Critically acclaimed spoken word artist, published poet, and cabaret starlet Amy Bodossian is an eccentric and unforgettable performer who’s been captivating audiences for over 10 years with her uniquely wacky, whimsical, heart wrenching and hilarious performances.

She’s appeared on ABC’s Spicks and Specks and Please Like Me, performed at major festivals across Australia, and headlined most of Melbourne’s top poetry events.


Anna Snoekstra was born in Canberra, Australia to two civil servants. At the age of seventeen, she decided to avoid a full-time job and a steady wage to move to Melbourne and become a writer.

Her first novel Only Daughter was released in 2016, and is currently in the works to be turned into a feature film with Universal Pictures. Her second, the acclaimed Little Secrets, was released in 2017. 2018 was a bumper year for Anna,she released her first novel for Young Adults, Mercy Point, and the twisty and suspenseful The Spite Game. Anna is a member of Sisters in Crime.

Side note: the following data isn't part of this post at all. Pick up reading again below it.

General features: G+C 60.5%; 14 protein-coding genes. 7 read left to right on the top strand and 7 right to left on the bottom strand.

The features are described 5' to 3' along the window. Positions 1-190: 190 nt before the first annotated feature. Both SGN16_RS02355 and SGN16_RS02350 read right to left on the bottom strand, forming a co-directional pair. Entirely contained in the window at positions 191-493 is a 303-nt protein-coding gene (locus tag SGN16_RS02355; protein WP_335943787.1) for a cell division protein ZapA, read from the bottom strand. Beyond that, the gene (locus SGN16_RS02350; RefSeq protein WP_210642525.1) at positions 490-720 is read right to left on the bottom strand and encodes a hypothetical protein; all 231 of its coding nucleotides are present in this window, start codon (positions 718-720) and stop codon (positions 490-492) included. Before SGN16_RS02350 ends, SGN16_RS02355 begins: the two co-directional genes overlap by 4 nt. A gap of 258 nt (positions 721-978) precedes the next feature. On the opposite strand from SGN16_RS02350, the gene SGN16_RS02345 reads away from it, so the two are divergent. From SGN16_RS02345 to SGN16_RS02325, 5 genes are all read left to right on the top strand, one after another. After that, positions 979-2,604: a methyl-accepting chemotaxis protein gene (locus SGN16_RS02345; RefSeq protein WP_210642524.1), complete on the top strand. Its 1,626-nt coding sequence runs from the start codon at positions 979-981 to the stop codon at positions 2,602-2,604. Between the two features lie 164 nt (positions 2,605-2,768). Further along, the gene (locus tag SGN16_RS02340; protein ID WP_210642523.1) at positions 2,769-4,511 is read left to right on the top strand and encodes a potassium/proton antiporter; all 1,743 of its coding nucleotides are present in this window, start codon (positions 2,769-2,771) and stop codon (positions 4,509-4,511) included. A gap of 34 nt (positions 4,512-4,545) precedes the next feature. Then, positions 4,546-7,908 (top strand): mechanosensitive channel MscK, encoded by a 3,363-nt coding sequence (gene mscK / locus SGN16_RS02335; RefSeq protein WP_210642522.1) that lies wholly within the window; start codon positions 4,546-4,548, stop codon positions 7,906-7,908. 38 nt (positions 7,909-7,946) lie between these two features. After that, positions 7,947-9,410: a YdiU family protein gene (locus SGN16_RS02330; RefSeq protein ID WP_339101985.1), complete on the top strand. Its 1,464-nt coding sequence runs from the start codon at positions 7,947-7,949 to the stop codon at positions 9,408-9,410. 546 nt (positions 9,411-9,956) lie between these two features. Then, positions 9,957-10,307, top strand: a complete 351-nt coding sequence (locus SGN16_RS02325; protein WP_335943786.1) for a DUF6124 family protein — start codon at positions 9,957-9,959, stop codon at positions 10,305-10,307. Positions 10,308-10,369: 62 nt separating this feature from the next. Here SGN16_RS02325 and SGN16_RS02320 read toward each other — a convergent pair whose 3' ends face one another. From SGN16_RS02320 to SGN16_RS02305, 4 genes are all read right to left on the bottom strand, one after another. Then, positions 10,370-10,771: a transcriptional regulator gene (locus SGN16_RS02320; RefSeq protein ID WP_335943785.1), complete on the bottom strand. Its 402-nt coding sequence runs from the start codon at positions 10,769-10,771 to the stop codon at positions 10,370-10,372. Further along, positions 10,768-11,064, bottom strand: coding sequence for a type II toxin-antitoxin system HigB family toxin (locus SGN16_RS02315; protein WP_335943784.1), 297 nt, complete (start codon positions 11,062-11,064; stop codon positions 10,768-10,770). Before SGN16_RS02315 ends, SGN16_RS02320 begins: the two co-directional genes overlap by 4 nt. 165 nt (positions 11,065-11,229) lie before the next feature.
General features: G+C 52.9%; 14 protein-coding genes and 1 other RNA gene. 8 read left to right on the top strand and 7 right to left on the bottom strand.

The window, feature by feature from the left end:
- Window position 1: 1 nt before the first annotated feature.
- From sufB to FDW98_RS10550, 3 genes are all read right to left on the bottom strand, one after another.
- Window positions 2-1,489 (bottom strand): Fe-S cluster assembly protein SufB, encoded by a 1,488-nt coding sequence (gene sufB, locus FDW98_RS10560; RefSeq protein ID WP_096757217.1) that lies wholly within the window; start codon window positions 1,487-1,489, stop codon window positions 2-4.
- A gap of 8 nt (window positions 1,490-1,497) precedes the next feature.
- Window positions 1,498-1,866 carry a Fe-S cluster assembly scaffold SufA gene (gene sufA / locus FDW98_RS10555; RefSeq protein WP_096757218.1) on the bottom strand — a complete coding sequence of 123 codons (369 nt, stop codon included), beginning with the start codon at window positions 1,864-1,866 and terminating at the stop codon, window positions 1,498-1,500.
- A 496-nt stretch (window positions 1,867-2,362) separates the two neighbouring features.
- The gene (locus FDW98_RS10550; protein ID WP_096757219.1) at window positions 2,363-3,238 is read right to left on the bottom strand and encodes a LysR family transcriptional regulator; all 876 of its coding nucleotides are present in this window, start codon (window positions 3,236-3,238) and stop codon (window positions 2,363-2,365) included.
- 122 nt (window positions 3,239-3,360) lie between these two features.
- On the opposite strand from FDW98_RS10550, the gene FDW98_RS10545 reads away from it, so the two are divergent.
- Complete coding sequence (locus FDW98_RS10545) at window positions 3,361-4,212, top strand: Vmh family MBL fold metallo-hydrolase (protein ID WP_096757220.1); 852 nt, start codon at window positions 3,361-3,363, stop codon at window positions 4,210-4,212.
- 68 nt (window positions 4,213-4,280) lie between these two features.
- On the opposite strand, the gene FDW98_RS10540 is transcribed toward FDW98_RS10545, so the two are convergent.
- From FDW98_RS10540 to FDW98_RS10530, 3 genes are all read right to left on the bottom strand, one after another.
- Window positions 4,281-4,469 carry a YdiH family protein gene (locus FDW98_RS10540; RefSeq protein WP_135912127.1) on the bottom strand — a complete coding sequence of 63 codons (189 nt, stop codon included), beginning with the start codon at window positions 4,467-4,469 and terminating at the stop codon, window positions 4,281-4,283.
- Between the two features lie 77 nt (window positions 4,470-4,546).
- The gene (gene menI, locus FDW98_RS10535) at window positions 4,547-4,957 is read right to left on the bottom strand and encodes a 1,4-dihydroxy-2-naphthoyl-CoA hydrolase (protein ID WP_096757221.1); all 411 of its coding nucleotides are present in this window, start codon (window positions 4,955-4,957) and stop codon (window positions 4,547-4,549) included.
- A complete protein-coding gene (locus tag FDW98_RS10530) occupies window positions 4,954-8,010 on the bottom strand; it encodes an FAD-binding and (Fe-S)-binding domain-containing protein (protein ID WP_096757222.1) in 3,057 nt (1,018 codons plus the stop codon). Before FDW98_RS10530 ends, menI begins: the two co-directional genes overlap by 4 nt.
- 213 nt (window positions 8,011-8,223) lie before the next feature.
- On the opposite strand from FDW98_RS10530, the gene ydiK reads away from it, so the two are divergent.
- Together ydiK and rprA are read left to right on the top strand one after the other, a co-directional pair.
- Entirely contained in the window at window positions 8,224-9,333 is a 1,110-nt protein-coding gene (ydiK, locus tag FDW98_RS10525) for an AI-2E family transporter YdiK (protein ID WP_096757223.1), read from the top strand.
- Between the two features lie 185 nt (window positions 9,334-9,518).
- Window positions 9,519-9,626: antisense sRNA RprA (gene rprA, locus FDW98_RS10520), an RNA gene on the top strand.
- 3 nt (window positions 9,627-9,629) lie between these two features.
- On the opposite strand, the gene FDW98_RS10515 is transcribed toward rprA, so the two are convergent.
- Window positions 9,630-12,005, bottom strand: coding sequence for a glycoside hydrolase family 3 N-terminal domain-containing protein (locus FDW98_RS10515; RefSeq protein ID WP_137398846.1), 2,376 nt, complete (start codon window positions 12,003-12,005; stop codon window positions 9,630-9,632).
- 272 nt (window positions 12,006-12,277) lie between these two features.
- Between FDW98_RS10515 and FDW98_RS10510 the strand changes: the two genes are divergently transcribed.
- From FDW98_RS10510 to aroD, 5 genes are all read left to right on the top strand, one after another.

Beau Vernon suffered a spinal cord injury while playing Australian Rules Football in 2012, leaving him a quadriplegic.

As Senior Head Coach of the Phillip Island Football Club, Beau took his team to the 2018 Premiership. He presents motivational speeches at schools, personal development days with businesses, awards nights, and for disability awareness. He is also a Pride of Australia medal holder, father of two, and an active sportsman.